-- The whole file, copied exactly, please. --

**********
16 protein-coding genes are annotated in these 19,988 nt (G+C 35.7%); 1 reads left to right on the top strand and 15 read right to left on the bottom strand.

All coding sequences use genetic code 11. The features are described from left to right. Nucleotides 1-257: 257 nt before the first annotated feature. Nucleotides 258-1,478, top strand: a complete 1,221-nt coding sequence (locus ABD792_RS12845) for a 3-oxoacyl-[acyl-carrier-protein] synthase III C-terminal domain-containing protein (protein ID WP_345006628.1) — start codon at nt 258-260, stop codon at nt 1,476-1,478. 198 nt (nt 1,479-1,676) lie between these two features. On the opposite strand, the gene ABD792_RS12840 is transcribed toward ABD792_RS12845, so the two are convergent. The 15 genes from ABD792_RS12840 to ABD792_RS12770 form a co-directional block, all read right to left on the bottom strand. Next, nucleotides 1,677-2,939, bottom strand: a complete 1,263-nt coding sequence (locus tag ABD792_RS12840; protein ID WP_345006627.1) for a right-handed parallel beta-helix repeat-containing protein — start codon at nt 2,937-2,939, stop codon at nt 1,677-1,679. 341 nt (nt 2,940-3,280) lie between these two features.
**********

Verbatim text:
16 protein-coding genes are annotated in these 19,988 nt (G+C 35.7%); 1 reads left to right on the top strand and 15 read right to left on the bottom strand.

All coding sequences use genetic code 11. The features are described from left to right. Nucleotides 1-257: 257 nt before the first annotated feature. Nucleotides 258-1,478, top strand: a complete 1,221-nt coding sequence (locus ABD792_RS12845) for a 3-oxoacyl-[acyl-carrier-protein] synthase III C-terminal domain-containing protein (protein ID WP_345006628.1) — start codon at nt 258-260, stop codon at nt 1,476-1,478. 198 nt (nt 1,479-1,676) lie between these two features. On the opposite strand, the gene ABD792_RS12840 is transcribed toward ABD792_RS12845, so the two are convergent. The 15 genes from ABD792_RS12840 to ABD792_RS12770 form a co-directional block, all read right to left on the bottom strand. Next, nucleotides 1,677-2,939, bottom strand: a complete 1,263-nt coding sequence (locus tag ABD792_RS12840; protein ID WP_345006627.1) for a right-handed parallel beta-helix repeat-containing protein — start codon at nt 2,937-2,939, stop codon at nt 1,677-1,679. 341 nt (nt 2,940-3,280) lie between these two features.